As an RCVS Tier 2 Equine Clinic we have high standards when it comes to monitoring your horse during general anaesthesia. The risk of anaesthesia can never be reduced to zero, but we do everything we can to ensure all of our patients come through any operation without problems. Your horse will receive a full health check before the operation, and during anaesthesia will be continuously monitored by a dedicated veterinary anaesthetist using direct blood pressure monitoring and a continuous ECG trace. If you would like to see what goes on during an anaesthetic, we have embedded two videos below. The first shows a horse being induced for anaesthesia and the second gives a short tour of our operating theatre during an anaesthetic.
Biosecurity is vital in any hospital environment. Occasionally we have to treat horses that have infectious diseases. We have a dedicated purpose-built isolation unit that allows us to treat infectious horses in complete isolation. All horses admitted to the isolation unit have their own dedicated nursing team, who use specialised barrier-nursing techniques so that there is no risk of cross-contamination. The unit even has its own fridge, pharmacy, water-supply, equipment and drainage system.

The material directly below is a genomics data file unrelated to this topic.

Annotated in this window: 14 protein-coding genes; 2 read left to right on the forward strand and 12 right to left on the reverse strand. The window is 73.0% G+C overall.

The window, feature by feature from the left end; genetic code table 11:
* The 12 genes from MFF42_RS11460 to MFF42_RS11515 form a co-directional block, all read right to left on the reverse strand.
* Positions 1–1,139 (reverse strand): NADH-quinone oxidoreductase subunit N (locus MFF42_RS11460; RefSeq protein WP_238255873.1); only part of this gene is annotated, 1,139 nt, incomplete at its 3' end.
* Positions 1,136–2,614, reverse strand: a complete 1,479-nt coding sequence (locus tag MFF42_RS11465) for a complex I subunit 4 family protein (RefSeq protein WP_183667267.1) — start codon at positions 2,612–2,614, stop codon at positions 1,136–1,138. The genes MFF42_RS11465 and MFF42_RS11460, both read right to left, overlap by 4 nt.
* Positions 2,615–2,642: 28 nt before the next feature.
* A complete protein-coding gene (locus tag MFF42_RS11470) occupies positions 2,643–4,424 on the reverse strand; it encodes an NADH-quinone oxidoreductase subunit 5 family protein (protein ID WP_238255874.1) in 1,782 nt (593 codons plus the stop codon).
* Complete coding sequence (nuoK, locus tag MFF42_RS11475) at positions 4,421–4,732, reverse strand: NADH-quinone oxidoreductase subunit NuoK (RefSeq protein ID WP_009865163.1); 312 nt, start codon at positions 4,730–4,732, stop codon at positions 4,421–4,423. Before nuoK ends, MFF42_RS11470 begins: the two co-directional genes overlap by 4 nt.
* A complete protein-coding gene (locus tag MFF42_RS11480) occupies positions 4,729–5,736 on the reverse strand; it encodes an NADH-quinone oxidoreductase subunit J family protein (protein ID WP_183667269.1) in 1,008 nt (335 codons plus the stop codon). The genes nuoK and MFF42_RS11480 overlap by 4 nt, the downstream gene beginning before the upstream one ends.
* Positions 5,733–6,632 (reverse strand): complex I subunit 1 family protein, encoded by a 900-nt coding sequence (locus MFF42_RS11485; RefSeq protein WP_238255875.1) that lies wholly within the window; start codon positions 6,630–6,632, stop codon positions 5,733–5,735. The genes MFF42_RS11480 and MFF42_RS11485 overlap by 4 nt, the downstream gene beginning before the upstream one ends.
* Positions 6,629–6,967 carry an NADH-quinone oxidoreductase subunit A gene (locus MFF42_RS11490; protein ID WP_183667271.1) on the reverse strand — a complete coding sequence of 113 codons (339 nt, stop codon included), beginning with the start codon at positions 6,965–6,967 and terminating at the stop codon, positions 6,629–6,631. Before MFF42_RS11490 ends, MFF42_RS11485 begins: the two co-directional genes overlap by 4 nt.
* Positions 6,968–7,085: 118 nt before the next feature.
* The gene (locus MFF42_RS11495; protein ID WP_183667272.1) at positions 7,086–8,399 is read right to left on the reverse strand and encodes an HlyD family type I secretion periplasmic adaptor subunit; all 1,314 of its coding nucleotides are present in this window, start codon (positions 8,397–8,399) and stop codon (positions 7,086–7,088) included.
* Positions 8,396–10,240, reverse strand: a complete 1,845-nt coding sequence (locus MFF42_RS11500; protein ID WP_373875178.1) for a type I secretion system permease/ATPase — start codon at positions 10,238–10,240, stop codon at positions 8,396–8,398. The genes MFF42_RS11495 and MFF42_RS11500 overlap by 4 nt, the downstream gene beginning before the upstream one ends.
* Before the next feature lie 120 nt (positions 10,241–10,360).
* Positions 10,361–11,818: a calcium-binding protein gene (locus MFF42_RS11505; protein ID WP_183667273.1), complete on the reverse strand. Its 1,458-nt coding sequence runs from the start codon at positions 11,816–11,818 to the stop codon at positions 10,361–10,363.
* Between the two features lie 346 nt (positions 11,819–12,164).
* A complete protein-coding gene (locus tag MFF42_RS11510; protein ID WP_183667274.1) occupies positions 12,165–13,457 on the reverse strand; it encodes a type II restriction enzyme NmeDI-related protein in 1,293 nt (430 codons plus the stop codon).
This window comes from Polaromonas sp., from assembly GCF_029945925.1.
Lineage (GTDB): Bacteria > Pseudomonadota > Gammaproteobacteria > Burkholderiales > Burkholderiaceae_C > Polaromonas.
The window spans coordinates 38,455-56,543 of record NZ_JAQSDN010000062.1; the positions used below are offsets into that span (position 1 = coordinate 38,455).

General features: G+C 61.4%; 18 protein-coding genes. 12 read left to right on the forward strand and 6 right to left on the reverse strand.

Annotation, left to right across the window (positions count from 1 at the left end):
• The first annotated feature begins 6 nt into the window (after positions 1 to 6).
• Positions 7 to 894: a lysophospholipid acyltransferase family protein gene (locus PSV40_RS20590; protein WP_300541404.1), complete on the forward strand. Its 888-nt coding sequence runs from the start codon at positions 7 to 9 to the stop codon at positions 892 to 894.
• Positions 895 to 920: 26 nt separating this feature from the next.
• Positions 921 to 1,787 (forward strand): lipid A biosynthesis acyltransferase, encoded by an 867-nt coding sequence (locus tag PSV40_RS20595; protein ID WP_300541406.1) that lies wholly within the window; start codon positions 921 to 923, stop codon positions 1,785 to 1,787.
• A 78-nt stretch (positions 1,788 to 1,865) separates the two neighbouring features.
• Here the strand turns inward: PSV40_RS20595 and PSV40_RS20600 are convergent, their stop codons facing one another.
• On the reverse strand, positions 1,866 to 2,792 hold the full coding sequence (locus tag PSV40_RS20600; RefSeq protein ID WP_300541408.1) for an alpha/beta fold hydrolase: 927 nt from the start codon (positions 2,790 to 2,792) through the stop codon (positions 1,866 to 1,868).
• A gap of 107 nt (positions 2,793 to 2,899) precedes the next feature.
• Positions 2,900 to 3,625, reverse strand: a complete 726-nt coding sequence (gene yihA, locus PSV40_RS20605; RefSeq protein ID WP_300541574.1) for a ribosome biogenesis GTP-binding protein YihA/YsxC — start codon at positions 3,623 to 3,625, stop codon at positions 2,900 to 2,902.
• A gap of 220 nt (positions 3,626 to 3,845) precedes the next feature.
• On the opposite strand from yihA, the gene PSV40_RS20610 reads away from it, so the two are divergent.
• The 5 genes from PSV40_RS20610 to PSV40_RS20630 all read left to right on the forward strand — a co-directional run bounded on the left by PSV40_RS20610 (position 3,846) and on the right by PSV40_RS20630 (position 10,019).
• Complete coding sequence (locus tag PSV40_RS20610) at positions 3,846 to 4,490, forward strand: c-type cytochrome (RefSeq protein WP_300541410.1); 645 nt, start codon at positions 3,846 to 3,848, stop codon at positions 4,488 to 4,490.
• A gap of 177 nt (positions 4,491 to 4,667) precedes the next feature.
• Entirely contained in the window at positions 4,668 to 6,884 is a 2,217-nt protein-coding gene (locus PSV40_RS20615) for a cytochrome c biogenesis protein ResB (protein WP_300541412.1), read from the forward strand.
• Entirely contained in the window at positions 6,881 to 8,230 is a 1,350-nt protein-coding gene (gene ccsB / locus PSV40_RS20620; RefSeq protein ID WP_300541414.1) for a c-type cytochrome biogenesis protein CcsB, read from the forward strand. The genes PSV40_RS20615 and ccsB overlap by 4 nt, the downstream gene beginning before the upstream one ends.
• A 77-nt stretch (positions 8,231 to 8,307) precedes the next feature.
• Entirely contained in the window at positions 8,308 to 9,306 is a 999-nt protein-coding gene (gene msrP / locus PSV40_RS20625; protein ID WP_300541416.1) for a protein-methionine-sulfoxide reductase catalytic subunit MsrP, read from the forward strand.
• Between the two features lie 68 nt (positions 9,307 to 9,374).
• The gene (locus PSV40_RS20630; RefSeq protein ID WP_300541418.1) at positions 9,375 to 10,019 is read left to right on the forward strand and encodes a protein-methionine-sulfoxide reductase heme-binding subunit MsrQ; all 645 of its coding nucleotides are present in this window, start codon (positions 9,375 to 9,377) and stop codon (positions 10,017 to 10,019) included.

Extracorporeal shockwave therapy (ESWT) is a non-invasive treatment option for horses with a variety of ligament and musculoskeletal disorders including proximal suspensory ligament desmitis and impinging dorsal spinous processes (kissing spines). The ESWT unit produces high-energy sound waves that dissipate into the tissue around the injury site and stimulate healing whilst also reducing discomfort. Our ESWT unit is fully portable, so any patients requiring a course of shockwave therapy can be given the treatment at their yard. ESWT does make some noise (like a hammering) and can be slightly uncomfortable, so a little sedation is usually required.